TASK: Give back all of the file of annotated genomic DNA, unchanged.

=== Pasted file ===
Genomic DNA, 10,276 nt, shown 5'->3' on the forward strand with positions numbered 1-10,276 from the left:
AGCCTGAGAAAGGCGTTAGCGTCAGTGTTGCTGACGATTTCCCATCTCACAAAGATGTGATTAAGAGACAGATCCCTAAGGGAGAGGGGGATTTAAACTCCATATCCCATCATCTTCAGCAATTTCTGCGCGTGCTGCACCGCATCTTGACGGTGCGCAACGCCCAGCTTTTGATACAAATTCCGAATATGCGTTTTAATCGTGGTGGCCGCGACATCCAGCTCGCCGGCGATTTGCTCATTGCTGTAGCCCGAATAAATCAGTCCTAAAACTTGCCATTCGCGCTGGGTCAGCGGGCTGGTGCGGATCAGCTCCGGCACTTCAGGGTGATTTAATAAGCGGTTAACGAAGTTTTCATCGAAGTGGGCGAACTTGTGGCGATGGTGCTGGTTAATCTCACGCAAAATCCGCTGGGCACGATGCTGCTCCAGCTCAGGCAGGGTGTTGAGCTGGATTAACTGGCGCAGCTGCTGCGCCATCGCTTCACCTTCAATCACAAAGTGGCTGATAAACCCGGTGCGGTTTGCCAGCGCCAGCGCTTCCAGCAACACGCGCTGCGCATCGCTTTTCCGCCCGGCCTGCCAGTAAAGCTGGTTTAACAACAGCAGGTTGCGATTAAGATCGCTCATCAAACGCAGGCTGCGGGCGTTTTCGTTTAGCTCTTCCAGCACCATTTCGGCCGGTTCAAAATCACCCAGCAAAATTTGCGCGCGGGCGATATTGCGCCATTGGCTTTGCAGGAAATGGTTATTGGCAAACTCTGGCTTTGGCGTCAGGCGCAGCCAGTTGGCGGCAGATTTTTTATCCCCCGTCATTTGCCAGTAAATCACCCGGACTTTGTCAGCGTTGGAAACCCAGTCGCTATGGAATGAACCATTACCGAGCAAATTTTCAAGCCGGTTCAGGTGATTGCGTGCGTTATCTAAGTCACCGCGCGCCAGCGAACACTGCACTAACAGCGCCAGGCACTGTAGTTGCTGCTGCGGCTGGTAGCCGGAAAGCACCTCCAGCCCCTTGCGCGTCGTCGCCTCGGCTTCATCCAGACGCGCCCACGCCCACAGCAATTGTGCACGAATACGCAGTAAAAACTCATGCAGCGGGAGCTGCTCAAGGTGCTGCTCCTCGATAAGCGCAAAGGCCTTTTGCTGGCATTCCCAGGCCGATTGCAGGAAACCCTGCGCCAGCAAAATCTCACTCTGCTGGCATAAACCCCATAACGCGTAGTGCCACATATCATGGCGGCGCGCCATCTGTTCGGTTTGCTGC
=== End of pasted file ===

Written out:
Genomic DNA, 10,276 nt, shown 5'->3' on the forward strand with positions numbered 1-10,276 from the left:
AGCCTGAGAAAGGCGTTAGCGTCAGTGTTGCTGACGATTTCCCATCTCACAAAGATGTGATTAAGAGACAGATCCCTAAGGGAGAGGGGGATTTAAACTCCATATCCCATCATCTTCAGCAATTTCTGCGCGTGCTGCACCGCATCTTGACGGTGCGCAACGCCCAGCTTTTGATACAAATTCCGAATATGCGTTTTAATCGTGGTGGCCGCGACATCCAGCTCGCCGGCGATTTGCTCATTGCTGTAGCCCGAATAAATCAGTCCTAAAACTTGCCATTCGCGCTGGGTCAGCGGGCTGGTGCGGATCAGCTCCGGCACTTCAGGGTGATTTAATAAGCGGTTAACGAAGTTTTCATCGAAGTGGGCGAACTTGTGGCGATGGTGCTGGTTAATCTCACGCAAAATCCGCTGGGCACGATGCTGCTCCAGCTCAGGCAGGGTGTTGAGCTGGATTAACTGGCGCAGCTGCTGCGCCATCGCTTCACCTTCAATCACAAAGTGGCTGATAAACCCGGTGCGGTTTGCCAGCGCCAGCGCTTCCAGCAACACGCGCTGCGCATCGCTTTTCCGCCCGGCCTGCCAGTAAAGCTGGTTTAACAACAGCAGGTTGCGATTAAGATCGCTCATCAAACGCAGGCTGCGGGCGTTTTCGTTTAGCTCTTCCAGCACCATTTCGGCCGGTTCAAAATCACCCAGCAAAATTTGCGCGCGGGCGATATTGCGCCATTGGCTTTGCAGGAAATGGTTATTGGCAAACTCTGGCTTTGGCGTCAGGCGCAGCCAGTTGGCGGCAGATTTTTTATCCCCCGTCATTTGCCAGTAAATCACCCGGACTTTGTCAGCGTTGGAAACCCAGTCGCTATGGAATGAACCATTACCGAGCAAATTTTCAAGCCGGTTCAGGTGATTGCGTGCGTTATCTAAGTCACCGCGCGCCAGCGAACACTGCACTAACAGCGCCAGGCACTGTAGTTGCTGCTGCGGCTGGTAGCCGGAAAGCACCTCCAGCCCCTTGCGCGTCGTCGCCTCGGCTTCATCCAGACGCGCCCACGCCCACAGCAATTGTGCACGAATACGCAGTAAAAACTCATGCAGCGGGAGCTGCTCAAGGTGCTGCTCCTCGATAAGCGCAAAGGCCTTTTGCTGGCATTCCCAGGCCGATTGCAGGAAACCCTGCGCCAGCAAAATCTCACTCTGCTGGCATAAACCCCATAACGCGTAGTGCCACATATCATGGCGGCGCGCCATCTGTTCGGTTTGCTGC